How we’re doing more than pressing the reset button

Updated: Dec 19, 2020

Does this sound familiar? You have a problem with your technology that you can’t fix, so you call an expert who 9 times out of 10 tells you to reset your device by turning it off and then turning it back on again. 


If only it was that easy when it comes to resetting how we go about working in this new and challenging world we’re all living in! 


But for many, that’s exactly what we’re doing – turning the old way off, turning the new way on, and expecting the reset functionality to magically work. 

But unlike technology, if we are ever going to work together and run our businesses in this new world, we need to take a step back and not reset by rebooting, but do so by readjusting, modifying and changing what and how we do things.

In Josh Bersin’s article titled ‘The Big Reset: Making Sense Of The Coronavirus Crisis’, he explains that resetting means looking at new tools, rules and norms, which is exactly what we need to do if we are ever going to make things work. 


I like to describe this resetting process as similar to looking through a different lens (often I have people put on 3D glasses to make the point). And although it may be a bit scary and uncomfortable at first, it’s the only way we can see things differently to create a plan and path by which to get things to work.


We need to put on these ‘new glasses’, and question, challenge and see things differently so that they’ll work on a robust and ongoing basis.

To illustrate this, let’s use the obvious example, working from home. Now I’m not going to get into the details of how to work from home, I’ll leave that for the experts, but let me just say that when it comes to this important new way of work, the worst thing we can do is to merely reboot and think that people will magically have the skills to work from home. And it’s not just our people, but our processes. We need to take a step back and explore everything we do to communicate and collaborate, looking at them differently by questioning and challenging each and adjusting, refining or even tossing parts away to make it all work and fit together.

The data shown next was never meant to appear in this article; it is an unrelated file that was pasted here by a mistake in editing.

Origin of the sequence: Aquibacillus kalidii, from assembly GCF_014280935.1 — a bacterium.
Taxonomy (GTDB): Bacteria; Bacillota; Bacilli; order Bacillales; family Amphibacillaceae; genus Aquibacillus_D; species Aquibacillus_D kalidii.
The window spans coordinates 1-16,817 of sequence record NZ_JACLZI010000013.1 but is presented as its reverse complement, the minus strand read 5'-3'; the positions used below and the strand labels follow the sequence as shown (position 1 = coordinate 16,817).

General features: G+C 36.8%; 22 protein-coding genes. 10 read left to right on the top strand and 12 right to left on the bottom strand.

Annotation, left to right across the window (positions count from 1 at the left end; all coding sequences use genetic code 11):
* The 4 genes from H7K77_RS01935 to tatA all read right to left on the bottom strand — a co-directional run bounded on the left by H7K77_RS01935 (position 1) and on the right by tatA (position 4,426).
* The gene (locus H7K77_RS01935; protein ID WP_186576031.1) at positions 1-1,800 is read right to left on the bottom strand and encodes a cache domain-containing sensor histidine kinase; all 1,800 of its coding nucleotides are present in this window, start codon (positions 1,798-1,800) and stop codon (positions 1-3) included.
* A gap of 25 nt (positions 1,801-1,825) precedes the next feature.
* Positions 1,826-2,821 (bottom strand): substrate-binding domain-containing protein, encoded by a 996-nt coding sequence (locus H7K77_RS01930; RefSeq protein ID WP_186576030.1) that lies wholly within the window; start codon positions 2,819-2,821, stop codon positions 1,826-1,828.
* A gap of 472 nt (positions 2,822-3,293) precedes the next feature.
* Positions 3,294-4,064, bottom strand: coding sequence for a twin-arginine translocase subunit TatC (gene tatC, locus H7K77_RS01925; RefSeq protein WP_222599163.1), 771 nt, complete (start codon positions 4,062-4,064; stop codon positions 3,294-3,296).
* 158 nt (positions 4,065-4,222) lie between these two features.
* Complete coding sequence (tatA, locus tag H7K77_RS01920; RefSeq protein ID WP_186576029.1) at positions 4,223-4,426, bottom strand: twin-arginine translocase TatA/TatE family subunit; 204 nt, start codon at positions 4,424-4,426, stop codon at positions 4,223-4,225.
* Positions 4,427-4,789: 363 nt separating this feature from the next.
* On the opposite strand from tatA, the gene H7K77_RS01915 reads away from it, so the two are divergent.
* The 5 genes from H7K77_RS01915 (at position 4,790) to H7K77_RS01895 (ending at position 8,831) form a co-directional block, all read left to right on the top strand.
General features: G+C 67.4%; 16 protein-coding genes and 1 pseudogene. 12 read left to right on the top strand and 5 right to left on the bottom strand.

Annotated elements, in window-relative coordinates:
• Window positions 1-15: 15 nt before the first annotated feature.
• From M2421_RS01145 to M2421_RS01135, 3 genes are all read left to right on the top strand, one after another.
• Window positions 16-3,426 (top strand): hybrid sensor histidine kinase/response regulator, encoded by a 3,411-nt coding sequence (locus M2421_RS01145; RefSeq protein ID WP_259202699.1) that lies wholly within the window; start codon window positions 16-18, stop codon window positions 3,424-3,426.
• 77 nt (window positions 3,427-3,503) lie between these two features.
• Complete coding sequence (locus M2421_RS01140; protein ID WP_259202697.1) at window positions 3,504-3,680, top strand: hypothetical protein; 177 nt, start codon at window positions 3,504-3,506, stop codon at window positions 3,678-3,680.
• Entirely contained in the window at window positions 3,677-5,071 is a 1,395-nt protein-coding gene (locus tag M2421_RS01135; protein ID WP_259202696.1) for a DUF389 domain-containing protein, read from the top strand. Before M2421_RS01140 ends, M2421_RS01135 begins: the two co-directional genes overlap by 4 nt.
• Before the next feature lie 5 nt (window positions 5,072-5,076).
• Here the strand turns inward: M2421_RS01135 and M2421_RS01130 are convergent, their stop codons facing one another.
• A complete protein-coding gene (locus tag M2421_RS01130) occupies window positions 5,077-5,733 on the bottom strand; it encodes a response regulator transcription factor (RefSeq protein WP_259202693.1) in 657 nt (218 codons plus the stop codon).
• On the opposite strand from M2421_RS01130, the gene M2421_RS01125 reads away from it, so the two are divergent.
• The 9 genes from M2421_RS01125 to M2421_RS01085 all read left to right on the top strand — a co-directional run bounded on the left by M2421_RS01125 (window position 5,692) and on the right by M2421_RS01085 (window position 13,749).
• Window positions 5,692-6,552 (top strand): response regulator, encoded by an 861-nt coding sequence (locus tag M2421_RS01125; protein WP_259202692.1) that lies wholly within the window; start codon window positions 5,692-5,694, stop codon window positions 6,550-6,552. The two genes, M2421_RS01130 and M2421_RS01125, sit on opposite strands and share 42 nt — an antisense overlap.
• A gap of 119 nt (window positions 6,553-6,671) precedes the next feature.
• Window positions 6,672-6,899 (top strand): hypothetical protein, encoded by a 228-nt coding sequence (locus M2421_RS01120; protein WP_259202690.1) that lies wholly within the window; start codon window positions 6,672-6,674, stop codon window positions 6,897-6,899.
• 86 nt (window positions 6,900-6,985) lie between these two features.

Here are just a few questions you may want to explore:

  1. How will we update each other and share information? – e.g. if you had monthly face-to-face update meetings before, does the format and timings need to change?

  2. How will we ask each other questions or ask each other for help? – e.g. how will we create a culture and processes for this to happen when you can’t see each other, and at times, the nonverbal cues?For example, I was on a Zoom call the other day with over 30 people on it, and got more and more frustrated as it was impossible to get a word in. We finally all started waving our hands to the leader of the call to let them know we wanted to chime in with a point or question.

  3. How will managers lead differently? – e.g. do my managers need new skills and additional support to be able to manage a remote workforce, especially one going through such challenging times?

So in ending, let me suggest that you embrace the change and put on your new set of glasses and start looking and acting in different ways. I promise you that it’s not going to be easy, and I promise you that you’ll make mistakes. But it is the only way forward, for your business and for your people.

About the author:

Debra Corey is a highly experienced and award-winning HR leader, world-class speaker, three-time author, and was recently named one of the top 101 global employee engagement influencers. She’s had a varied career, working for global companies such as Gap Inc., Honeywell, Merlin Entertainments and Reward Gateway, where she’s developed and delivered HR strategies in a rebellious way, pushing the boundaries and challenging the status quo to truly drive employee engagement. In 2019 Debra founded her own company as Chief Pay It Forward Officer, where she’s inspiring and helping others to bring out their inner rebel and drive business change.


Over the course of her career, Debra has been fuelling the employee engagement rebelution through a variety of ways, including speaking at events and leading workshops around the world, teaching professional courses and writing. 

An accomplished author, Debra has published three books, the first one about employee communication strategy and best practice (“Effective HR Communication: A Framework for Communicating HR Programs with Impact”), the second one which talks about why and how to be an engagement rebel (“Build it: A Rebel Playbook for World-Class Employee Engagement”), and her latest book which focuses on company values as a strategic and effective business tool (“Bringing Your Values Out to Play”).

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